many opportunities and temptations to amass more power, control, influence, wealth, money, attention, significance and authority over others.
narcissism because of the intense attention & importance given by followers, admirers, and others desperate to partake in the spoils of power or to be part of the power.
one’s morality, values, self-discipline and self-control.
a person into thinking that he/she is superior and therefore immune to laws, punishment and consequences.

This principle of power corrupting applies to police, priests, CEOs, politicians and anyone who has some authority or power over another person or group.

It is only with vigilance and constant monitoring of one’s daily behavior, emotions and thought responses that it is possible to curb and even prevent the corruption of power.

Ultimately, we all know in our hearts what the right thing to do is.

However, what does this mean for people who are not in positions of power or group influence?

The truth is that we are all in positions of power to some degree.

In the French movie, The Measure of a Man (2015), Thierry, a married factory worker with a disabled child has experienced humiliation and betrayal by the system in various jobs, and after one-and-half years of unemployment, at the age of 51, he lands a new job as a store detective in a supermarket.

Thierry is now given the power to monitor and humiliate others – customers or employees, and, management is trying to reduce staff and in order to save his job, he must ensure that others lose theirs.

The movie reveals how he struggles to do the right thing and not compromise his integrity; he must fight to make ends meet and not let the power corrupt him, not use it to be vindictive, bitter or vengeful.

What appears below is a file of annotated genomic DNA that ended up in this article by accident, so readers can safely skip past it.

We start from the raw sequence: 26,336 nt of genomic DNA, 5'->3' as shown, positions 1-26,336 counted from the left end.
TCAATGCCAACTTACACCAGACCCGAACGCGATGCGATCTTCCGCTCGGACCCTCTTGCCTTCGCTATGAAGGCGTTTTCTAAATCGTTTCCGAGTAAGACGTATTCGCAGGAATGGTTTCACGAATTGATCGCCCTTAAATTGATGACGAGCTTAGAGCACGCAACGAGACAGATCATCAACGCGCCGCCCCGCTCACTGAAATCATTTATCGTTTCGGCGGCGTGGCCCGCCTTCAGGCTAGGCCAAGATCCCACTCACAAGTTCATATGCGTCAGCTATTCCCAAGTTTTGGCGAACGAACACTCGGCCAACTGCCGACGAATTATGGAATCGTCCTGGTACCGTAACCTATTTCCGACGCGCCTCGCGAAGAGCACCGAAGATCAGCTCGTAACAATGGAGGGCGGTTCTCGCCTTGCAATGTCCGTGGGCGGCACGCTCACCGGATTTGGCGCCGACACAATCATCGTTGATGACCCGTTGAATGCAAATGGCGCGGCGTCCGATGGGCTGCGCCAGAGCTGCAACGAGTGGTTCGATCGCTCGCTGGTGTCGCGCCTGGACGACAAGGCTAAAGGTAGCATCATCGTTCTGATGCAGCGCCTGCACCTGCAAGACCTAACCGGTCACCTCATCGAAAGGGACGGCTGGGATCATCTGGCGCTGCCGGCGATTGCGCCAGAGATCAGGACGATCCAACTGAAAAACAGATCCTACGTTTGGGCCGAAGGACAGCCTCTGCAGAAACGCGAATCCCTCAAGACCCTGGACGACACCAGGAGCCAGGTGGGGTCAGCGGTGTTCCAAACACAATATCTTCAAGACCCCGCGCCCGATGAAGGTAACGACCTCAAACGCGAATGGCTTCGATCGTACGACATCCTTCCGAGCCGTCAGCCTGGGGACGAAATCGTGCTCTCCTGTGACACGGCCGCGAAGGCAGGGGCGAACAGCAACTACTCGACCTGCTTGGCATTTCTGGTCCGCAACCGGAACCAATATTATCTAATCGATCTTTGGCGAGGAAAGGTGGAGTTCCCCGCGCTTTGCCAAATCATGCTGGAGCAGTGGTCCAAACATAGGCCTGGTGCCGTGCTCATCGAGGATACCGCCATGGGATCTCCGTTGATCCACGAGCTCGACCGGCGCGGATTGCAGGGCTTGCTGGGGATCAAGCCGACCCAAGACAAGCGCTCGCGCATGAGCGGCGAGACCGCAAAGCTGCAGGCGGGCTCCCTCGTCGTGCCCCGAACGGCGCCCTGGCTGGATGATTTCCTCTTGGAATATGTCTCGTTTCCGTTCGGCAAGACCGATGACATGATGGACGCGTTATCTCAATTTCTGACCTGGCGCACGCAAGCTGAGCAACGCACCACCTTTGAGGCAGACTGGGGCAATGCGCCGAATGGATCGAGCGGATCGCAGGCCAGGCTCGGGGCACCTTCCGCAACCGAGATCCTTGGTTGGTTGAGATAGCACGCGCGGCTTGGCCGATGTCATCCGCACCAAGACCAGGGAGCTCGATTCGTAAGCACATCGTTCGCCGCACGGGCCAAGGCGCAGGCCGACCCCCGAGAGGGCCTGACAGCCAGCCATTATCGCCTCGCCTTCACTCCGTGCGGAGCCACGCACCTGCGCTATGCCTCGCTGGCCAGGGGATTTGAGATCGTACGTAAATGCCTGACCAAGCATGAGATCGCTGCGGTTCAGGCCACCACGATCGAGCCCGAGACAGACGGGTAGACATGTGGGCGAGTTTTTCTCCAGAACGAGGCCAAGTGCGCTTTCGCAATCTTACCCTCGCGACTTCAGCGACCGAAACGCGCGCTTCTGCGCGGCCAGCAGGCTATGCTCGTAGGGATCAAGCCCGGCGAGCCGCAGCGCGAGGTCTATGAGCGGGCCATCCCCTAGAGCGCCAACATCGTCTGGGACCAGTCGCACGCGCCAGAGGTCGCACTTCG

Maybe you are not a CEO, Priest, politician, manager or sports coach. However, there will be people in your life over whom you have some authority or influence. If you are a parent, you have power over your children; if you are a teenager and have younger siblings, you have some power over those siblings; if you are married or in a relationship, you have power and influence over your partner (or vice-versa.)

Even if you are single, self-employed, unemployed or retired, you still have power and influence over others.


Everyone who comes into contact with you is influenced and potentially affected by you. You have the power to make people smile or feel awful. You have the power to inspire or tear down other people in your life and world.

The key point here is that there will always be someone who is in a submissive position to us; it might even be your pet. There will always be someone who needs something from us and that therefore gives us power, even if it is momentary. We have the choice to do the right thing, to treat others with respect, to be kind, just, fair, reasonable and compassionate; we have the choice to say no to the temptation – the temptation to do something that will benefit us and harm others.

“If you want to see the true measure of a man, watch how he treats his inferiors, not his equals.”
J. K. Rowling

If you need assistance to overcome an issue, trauma or past event, book a one-on-one session with me.

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I wish you the best and remind you “Believe in yourself -You deserve the best!”

Patrick Wanis Ph.D.
Celebrity Life Coach, Human Behavior & Relationship Expert & SRTT Therapist